Las Cruces Organ Mountains Desert Peaks Wilderness Act Clears Energy Committee
Las Cruces – U.S. Senator Jeff Bingaman today reported that the Energy and Natural Resources Committee unanimously approved a bill that protects the Organ Mountains of Dona Ana County. Bingaman and Senator Tom Udall are sponsors of the bill.
The Organ Mountains -Desert Peaks Wilderness Act (S.1689) creates wilderness and conservation areas in Dona Ana County that provide for continued public use while protecting the granite peaks of the Organ Mountains and the volcanic cinder cones of the Potrillo Mountains, among other public lands in the county. The bill was given a unanimous "voice vote" out of the Senate Energy and Natural Resources Committee, which is comprised of 13 Democrats and 10 Republicans. The measure is now ready for full Senate consideration.
"Our state has been trying since the Reagan administration to establish wilderness areas in Dona Ana County. I'm pleased the bill was cleared by the Energy and Natural Resources Committee, and that it is now ready for approval by the full Senate," said Bingaman, who chairs the Energy Committee.
"I commend Senator Bingaman for leading the way on his committee's passage of this landmark legislation, which will protect the incredible landscapes of the Organ Mountains and Dona Ana County's other natural treasures for generations to come," Udall said. "I look forward to its swift consideration and passage by the full Senate."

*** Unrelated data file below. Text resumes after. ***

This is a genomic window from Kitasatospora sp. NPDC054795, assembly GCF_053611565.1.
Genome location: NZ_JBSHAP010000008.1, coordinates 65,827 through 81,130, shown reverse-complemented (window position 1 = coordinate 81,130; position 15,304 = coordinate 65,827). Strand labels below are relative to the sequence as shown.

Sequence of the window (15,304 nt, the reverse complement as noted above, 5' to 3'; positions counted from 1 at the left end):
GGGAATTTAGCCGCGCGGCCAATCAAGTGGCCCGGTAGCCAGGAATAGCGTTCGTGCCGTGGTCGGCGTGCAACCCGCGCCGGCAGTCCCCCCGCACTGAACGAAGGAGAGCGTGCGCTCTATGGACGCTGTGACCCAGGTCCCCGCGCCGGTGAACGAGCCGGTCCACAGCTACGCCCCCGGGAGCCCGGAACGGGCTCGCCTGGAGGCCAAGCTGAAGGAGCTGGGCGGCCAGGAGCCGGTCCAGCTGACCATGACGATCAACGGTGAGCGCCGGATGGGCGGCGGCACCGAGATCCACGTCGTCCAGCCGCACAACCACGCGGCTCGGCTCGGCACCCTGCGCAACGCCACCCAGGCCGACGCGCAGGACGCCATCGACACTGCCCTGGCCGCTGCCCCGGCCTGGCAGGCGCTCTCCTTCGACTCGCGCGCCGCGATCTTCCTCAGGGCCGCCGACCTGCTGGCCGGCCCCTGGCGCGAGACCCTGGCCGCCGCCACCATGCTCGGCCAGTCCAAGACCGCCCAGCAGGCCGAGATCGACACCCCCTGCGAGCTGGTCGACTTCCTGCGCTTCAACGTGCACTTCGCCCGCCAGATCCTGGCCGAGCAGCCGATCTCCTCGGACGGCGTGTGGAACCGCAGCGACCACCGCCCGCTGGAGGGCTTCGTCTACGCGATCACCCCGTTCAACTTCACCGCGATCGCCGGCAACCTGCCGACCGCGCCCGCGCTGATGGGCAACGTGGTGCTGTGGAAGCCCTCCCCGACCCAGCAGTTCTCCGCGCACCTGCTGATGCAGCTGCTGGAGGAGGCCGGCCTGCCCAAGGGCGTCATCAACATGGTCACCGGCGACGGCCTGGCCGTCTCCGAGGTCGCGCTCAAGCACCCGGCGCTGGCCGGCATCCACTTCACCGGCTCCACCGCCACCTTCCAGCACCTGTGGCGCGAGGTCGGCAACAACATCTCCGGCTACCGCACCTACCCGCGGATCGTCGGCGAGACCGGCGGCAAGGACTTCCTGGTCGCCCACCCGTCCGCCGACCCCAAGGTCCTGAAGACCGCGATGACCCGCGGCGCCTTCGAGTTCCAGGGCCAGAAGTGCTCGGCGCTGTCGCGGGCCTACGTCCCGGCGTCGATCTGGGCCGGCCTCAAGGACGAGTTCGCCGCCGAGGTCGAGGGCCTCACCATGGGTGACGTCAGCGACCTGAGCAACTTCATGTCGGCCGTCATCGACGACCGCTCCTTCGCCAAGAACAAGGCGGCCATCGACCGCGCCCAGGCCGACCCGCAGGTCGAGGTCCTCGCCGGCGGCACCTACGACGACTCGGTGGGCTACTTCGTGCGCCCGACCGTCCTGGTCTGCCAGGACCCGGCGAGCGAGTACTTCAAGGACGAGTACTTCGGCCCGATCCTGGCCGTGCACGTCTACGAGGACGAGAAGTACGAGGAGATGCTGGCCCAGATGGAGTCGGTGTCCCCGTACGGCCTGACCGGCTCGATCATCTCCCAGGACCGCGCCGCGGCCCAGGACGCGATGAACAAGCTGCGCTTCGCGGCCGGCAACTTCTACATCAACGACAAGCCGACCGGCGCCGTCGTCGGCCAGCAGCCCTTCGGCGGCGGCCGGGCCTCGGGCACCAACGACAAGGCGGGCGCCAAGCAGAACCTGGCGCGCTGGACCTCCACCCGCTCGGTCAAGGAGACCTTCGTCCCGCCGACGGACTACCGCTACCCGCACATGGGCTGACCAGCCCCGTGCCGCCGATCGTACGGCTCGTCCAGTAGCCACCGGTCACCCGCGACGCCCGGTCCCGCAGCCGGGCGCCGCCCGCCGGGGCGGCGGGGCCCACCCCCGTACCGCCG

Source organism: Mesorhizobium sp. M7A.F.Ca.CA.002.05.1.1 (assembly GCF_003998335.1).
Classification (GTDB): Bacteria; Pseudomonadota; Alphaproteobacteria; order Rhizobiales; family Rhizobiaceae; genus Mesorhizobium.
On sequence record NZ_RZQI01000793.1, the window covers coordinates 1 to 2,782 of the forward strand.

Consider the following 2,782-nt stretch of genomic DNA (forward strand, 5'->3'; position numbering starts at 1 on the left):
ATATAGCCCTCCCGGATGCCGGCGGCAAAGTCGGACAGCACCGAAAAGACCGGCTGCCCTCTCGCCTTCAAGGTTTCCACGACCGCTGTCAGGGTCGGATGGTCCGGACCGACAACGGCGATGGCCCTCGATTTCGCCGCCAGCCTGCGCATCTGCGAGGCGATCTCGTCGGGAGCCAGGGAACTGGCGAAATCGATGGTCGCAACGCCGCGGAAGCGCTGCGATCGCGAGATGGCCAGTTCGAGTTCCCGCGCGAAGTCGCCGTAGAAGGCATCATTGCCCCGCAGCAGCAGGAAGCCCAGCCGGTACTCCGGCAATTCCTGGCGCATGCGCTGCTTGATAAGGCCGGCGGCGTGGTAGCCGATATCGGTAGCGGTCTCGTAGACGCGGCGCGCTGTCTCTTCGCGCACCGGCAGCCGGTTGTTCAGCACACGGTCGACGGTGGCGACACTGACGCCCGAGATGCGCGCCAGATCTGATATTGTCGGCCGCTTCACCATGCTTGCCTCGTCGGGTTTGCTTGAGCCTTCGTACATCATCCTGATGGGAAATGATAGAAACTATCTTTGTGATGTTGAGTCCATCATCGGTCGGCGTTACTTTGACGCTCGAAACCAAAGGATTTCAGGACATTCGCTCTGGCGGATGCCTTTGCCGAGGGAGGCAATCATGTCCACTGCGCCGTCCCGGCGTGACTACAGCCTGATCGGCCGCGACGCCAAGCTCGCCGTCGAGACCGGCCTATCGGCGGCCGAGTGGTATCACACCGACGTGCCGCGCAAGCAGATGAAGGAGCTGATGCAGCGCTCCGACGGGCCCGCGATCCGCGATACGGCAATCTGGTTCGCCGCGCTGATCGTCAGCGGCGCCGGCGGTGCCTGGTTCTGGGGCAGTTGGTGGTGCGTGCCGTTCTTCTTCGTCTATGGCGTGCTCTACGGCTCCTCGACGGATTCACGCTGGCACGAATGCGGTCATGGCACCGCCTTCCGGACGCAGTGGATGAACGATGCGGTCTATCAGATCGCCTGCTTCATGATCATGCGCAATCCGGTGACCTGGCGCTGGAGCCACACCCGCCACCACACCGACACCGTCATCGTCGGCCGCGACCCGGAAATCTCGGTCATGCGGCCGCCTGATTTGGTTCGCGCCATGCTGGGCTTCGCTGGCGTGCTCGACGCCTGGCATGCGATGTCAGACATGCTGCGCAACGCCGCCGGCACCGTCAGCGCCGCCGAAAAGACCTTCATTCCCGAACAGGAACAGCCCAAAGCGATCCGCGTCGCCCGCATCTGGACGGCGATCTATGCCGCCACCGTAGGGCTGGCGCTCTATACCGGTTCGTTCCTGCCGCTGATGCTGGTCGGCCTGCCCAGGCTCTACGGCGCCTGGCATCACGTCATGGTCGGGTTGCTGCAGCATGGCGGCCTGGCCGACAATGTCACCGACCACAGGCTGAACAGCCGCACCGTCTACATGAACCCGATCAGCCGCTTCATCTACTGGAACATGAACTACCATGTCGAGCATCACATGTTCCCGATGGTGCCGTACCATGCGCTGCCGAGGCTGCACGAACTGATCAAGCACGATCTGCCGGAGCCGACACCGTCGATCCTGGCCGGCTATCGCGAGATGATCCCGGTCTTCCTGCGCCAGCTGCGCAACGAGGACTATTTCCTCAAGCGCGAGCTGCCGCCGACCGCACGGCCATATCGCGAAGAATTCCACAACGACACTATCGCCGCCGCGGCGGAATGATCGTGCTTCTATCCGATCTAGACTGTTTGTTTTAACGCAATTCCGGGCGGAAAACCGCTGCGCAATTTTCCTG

Much of the area protected by S. 1689 has been managed as a "Wilderness Study Area" since the 1980s when the Reagan administration first set it aside for protected status. It was later recommended by the George H.W. Bush administration and then-Interior Secretary Manuel Lujan to be elevated to full wilderness status.
S. 1689 would bring President Bush's recommendations to fruition by creating 241,400 acres of wilderness and 99,150 acres of National Conservation Area (NCA). These areas would be managed in ways that protect the landscape from development while preserving current uses - such as hunting and grazing.
Acknowledging the border region's unique security challenges, S. 1689 creates nearly three miles of non-wilderness buffer area and an additional 2-mile "Restricted Use Area." This area would prohibit motorized access by the general public, but it will permit the Border Patrol to conduct routine patrols and construct communication and surveillance infrastructure as it would on regular multiple-use land.
The bill also removes the designation of 30,000 acres of land as wilderness study area. The Obama administration testified before the Energy Committee that it supported the legislation. Additionally, the commissioner of U.S. Customs and Border Protection, who oversees Border Patrol, wrote a letter in strong support of the strengthened proposal. In the letter Commissioner Alan Bersin states that the bill would significantly enhance the flexibility of U.S. Customs and Border Protection to operate in this border area."